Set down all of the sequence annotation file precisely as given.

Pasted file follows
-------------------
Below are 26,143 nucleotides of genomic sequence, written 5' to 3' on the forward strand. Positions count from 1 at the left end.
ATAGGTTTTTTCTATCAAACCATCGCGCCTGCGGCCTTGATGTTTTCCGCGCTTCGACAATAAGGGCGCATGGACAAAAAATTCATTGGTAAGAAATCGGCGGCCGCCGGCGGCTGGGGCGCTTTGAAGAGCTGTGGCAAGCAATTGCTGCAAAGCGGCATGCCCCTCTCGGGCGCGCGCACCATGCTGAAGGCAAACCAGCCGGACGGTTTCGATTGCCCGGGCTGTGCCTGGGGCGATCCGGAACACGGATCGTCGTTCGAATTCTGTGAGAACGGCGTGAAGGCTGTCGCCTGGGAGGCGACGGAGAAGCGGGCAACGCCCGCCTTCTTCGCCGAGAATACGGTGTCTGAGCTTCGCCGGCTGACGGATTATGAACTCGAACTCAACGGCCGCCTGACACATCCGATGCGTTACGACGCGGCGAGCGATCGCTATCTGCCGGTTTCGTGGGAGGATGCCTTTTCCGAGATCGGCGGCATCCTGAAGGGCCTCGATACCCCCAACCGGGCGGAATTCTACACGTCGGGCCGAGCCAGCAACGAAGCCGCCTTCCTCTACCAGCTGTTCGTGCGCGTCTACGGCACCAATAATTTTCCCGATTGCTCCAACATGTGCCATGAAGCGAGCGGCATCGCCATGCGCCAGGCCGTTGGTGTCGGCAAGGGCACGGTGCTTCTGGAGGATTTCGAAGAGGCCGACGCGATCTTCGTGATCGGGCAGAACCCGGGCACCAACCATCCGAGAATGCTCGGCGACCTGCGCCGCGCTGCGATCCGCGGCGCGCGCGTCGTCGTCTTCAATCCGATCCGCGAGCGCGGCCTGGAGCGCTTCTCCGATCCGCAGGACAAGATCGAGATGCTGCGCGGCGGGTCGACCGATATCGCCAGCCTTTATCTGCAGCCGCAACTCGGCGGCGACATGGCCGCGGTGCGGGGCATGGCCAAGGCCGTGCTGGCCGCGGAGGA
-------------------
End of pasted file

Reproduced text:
Below are 26,143 nucleotides of genomic sequence, written 5' to 3' on the forward strand. Positions count from 1 at the left end.
ATAGGTTTTTTCTATCAAACCATCGCGCCTGCGGCCTTGATGTTTTCCGCGCTTCGACAATAAGGGCGCATGGACAAAAAATTCATTGGTAAGAAATCGGCGGCCGCCGGCGGCTGGGGCGCTTTGAAGAGCTGTGGCAAGCAATTGCTGCAAAGCGGCATGCCCCTCTCGGGCGCGCGCACCATGCTGAAGGCAAACCAGCCGGACGGTTTCGATTGCCCGGGCTGTGCCTGGGGCGATCCGGAACACGGATCGTCGTTCGAATTCTGTGAGAACGGCGTGAAGGCTGTCGCCTGGGAGGCGACGGAGAAGCGGGCAACGCCCGCCTTCTTCGCCGAGAATACGGTGTCTGAGCTTCGCCGGCTGACGGATTATGAACTCGAACTCAACGGCCGCCTGACACATCCGATGCGTTACGACGCGGCGAGCGATCGCTATCTGCCGGTTTCGTGGGAGGATGCCTTTTCCGAGATCGGCGGCATCCTGAAGGGCCTCGATACCCCCAACCGGGCGGAATTCTACACGTCGGGCCGAGCCAGCAACGAAGCCGCCTTCCTCTACCAGCTGTTCGTGCGCGTCTACGGCACCAATAATTTTCCCGATTGCTCCAACATGTGCCATGAAGCGAGCGGCATCGCCATGCGCCAGGCCGTTGGTGTCGGCAAGGGCACGGTGCTTCTGGAGGATTTCGAAGAGGCCGACGCGATCTTCGTGATCGGGCAGAACCCGGGCACCAACCATCCGAGAATGCTCGGCGACCTGCGCCGCGCTGCGATCCGCGGCGCGCGCGTCGTCGTCTTCAATCCGATCCGCGAGCGCGGCCTGGAGCGCTTCTCCGATCCGCAGGACAAGATCGAGATGCTGCGCGGCGGGTCGACCGATATCGCCAGCCTTTATCTGCAGCCGCAACTCGGCGGCGACATGGCCGCGGTGCGGGGCATGGCCAAGGCCGTGCTGGCCGCGGAGGA